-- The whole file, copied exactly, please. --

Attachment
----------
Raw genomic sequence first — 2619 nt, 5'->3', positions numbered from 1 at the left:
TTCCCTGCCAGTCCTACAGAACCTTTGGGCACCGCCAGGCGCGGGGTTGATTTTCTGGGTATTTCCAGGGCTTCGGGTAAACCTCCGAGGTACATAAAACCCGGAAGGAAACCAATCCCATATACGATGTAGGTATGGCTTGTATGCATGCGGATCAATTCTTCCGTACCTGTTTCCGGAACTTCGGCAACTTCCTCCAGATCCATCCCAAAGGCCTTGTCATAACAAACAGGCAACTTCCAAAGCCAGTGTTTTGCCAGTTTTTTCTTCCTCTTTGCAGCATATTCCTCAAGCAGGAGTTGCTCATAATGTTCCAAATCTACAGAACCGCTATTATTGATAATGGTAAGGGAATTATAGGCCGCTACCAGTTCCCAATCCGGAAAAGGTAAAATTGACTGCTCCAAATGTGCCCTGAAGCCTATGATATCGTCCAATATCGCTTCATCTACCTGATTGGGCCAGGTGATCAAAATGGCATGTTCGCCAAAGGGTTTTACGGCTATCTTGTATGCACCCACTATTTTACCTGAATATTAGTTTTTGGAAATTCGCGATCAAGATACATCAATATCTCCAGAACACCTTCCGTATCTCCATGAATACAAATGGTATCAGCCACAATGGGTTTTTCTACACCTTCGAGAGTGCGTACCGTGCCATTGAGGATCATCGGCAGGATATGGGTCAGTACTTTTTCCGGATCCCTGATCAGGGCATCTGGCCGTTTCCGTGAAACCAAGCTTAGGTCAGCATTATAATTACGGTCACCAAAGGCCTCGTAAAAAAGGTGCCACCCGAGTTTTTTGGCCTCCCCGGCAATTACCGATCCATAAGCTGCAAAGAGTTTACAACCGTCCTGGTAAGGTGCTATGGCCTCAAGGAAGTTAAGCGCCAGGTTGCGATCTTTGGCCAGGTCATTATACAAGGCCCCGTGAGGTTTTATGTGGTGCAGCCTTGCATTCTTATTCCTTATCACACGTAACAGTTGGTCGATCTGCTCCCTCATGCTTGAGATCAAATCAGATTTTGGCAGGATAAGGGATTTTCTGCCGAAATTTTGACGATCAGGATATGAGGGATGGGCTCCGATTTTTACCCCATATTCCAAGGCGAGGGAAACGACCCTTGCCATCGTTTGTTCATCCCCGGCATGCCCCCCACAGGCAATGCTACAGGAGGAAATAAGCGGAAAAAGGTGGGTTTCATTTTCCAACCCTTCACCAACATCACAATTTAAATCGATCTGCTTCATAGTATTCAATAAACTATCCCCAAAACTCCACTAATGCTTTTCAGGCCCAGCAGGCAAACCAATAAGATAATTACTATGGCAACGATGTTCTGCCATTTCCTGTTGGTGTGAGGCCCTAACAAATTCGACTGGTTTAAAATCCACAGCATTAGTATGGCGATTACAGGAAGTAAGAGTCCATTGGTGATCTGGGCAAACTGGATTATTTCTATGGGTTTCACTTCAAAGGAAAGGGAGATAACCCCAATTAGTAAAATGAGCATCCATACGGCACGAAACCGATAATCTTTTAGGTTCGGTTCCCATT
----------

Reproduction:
Raw genomic sequence first — 2619 nt, 5'->3', positions numbered from 1 at the left:
TTCCCTGCCAGTCCTACAGAACCTTTGGGCACCGCCAGGCGCGGGGTTGATTTTCTGGGTATTTCCAGGGCTTCGGGTAAACCTCCGAGGTACATAAAACCCGGAAGGAAACCAATCCCATATACGATGTAGGTATGGCTTGTATGCATGCGGATCAATTCTTCCGTACCTGTTTCCGGAACTTCGGCAACTTCCTCCAGATCCATCCCAAAGGCCTTGTCATAACAAACAGGCAACTTCCAAAGCCAGTGTTTTGCCAGTTTTTTCTTCCTCTTTGCAGCATATTCCTCAAGCAGGAGTTGCTCATAATGTTCCAAATCTACAGAACCGCTATTATTGATAATGGTAAGGGAATTATAGGCCGCTACCAGTTCCCAATCCGGAAAAGGTAAAATTGACTGCTCCAAATGTGCCCTGAAGCCTATGATATCGTCCAATATCGCTTCATCTACCTGATTGGGCCAGGTGATCAAAATGGCATGTTCGCCAAAGGGTTTTACGGCTATCTTGTATGCACCCACTATTTTACCTGAATATTAGTTTTTGGAAATTCGCGATCAAGATACATCAATATCTCCAGAACACCTTCCGTATCTCCATGAATACAAATGGTATCAGCCACAATGGGTTTTTCTACACCTTCGAGAGTGCGTACCGTGCCATTGAGGATCATCGGCAGGATATGGGTCAGTACTTTTTCCGGATCCCTGATCAGGGCATCTGGCCGTTTCCGTGAAACCAAGCTTAGGTCAGCATTATAATTACGGTCACCAAAGGCCTCGTAAAAAAGGTGCCACCCGAGTTTTTTGGCCTCCCCGGCAATTACCGATCCATAAGCTGCAAAGAGTTTACAACCGTCCTGGTAAGGTGCTATGGCCTCAAGGAAGTTAAGCGCCAGGTTGCGATCTTTGGCCAGGTCATTATACAAGGCCCCGTGAGGTTTTATGTGGTGCAGCCTTGCATTCTTATTCCTTATCACACGTAACAGTTGGTCGATCTGCTCCCTCATGCTTGAGATCAAATCAGATTTTGGCAGGATAAGGGATTTTCTGCCGAAATTTTGACGATCAGGATATGAGGGATGGGCTCCGATTTTTACCCCATATTCCAAGGCGAGGGAAACGACCCTTGCCATCGTTTGTTCATCCCCGGCATGCCCCCCACAGGCAATGCTACAGGAGGAAATAAGCGGAAAAAGGTGGGTTTCATTTTCCAACCCTTCACCAACATCACAATTTAAATCGATCTGCTTCATAGTATTCAATAAACTATCCCCAAAACTCCACTAATGCTTTTCAGGCCCAGCAGGCAAACCAATAAGATAATTACTATGGCAACGATGTTCTGCCATTTCCTGTTGGTGTGAGGCCCTAACAAATTCGACTGGTTTAAAATCCACAGCATTAGTATGGCGATTACAGGAAGTAAGAGTCCATTGGTGATCTGGGCAAACTGGATTATTTCTATGGGTTTCACTTCAAAGGAAAGGGAGATAACCCCAATTAGTAAAATGAGCATCCATACGGCACGAAACCGATAATCTTTTAGGTTCGGTTCCCATT